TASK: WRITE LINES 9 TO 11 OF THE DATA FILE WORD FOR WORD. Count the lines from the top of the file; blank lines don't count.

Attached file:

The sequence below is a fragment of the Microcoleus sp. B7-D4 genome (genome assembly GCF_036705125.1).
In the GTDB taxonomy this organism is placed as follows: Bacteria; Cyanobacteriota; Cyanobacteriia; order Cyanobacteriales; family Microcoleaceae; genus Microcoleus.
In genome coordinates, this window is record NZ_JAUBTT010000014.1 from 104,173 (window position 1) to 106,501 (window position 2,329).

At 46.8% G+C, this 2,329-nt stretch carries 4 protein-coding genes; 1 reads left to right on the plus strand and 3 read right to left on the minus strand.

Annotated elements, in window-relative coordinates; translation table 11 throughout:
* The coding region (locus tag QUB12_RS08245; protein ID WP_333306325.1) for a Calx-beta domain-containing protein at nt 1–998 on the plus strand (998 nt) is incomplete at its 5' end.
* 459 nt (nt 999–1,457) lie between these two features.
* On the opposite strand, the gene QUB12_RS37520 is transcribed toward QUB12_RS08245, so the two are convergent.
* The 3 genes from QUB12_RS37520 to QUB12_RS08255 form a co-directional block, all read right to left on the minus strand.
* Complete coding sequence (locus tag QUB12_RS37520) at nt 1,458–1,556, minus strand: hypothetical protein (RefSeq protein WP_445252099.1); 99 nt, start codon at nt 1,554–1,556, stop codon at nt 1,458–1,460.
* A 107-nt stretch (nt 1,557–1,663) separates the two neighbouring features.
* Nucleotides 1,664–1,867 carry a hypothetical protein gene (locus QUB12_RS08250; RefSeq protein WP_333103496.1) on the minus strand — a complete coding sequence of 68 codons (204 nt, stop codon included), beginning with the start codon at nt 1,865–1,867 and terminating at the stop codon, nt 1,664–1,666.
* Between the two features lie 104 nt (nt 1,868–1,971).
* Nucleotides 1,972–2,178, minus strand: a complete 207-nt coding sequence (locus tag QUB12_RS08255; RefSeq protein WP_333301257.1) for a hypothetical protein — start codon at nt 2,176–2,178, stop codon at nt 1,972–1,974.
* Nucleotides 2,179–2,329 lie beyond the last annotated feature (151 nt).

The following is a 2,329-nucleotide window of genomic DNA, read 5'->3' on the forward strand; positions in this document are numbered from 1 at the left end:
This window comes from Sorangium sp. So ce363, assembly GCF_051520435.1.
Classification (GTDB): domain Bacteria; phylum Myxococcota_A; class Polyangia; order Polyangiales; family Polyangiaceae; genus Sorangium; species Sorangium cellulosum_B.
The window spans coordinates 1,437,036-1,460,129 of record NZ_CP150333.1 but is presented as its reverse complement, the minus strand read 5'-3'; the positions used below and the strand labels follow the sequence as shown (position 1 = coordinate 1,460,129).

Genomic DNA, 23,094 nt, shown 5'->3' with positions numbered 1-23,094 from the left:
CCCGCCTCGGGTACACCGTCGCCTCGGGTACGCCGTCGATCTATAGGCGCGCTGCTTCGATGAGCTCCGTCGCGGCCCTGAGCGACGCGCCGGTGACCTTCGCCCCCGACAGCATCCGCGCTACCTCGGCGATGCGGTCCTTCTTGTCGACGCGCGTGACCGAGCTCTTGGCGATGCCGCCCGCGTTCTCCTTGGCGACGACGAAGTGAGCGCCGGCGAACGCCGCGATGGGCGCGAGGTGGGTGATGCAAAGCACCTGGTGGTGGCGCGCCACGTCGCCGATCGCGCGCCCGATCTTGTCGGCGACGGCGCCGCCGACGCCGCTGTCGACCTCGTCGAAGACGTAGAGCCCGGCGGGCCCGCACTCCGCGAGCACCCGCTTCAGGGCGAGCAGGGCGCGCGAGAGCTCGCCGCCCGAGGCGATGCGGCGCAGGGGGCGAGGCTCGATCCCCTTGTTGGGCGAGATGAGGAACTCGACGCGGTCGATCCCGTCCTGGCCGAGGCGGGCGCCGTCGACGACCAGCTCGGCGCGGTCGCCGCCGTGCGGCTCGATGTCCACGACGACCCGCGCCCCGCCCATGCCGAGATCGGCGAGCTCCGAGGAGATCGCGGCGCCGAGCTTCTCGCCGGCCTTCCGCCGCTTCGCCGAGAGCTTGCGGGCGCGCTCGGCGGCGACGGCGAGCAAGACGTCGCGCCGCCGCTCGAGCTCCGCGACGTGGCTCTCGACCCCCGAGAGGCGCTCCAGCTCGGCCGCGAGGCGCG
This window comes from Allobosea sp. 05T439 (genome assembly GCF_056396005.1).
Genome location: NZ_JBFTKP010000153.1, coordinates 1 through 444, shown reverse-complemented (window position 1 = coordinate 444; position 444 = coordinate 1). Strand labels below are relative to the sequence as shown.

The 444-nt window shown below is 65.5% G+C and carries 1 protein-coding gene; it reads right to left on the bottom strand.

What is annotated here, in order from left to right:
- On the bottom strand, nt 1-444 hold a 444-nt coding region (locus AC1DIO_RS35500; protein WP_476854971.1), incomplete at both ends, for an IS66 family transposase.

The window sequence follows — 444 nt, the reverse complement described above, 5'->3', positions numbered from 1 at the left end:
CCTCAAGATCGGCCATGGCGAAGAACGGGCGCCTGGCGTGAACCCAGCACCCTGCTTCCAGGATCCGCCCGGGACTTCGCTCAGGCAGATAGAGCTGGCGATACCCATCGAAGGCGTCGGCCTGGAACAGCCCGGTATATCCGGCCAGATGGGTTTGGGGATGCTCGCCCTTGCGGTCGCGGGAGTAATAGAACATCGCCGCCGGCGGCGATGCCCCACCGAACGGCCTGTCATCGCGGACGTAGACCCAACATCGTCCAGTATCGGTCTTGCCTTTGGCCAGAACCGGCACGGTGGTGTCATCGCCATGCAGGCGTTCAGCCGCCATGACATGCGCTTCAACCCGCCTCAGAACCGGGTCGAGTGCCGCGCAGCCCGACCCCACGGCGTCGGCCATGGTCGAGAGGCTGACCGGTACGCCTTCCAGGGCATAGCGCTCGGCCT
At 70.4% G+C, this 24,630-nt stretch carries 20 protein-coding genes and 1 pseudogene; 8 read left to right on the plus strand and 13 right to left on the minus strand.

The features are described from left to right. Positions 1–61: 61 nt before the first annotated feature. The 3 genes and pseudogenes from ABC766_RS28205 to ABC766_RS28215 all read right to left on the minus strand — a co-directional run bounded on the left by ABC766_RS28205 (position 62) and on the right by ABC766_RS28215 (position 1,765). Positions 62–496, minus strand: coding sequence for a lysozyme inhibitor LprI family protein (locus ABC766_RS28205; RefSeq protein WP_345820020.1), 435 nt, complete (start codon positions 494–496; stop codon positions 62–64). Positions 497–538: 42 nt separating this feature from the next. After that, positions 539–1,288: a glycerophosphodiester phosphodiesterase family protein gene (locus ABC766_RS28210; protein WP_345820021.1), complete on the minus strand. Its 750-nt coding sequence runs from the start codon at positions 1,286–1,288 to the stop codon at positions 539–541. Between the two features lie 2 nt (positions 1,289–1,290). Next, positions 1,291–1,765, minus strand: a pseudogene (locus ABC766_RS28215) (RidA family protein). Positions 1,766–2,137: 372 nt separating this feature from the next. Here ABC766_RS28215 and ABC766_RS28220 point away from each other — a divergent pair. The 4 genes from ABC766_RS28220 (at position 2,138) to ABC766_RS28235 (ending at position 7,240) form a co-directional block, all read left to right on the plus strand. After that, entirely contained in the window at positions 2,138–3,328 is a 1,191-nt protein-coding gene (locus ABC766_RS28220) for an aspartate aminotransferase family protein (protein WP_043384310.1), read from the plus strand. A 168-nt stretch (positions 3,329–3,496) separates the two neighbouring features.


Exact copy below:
* The 3 genes from QUB12_RS37520 to QUB12_RS08255 form a co-directional block, all read right to left on the minus strand.
* Complete coding sequence (locus tag QUB12_RS37520) at nt 1,458–1,556, minus strand: hypothetical protein (RefSeq protein WP_445252099.1); 99 nt, start codon at nt 1,554–1,556, stop codon at nt 1,458–1,460.
* A 107-nt stretch (nt 1,557–1,663) separates the two neighbouring features.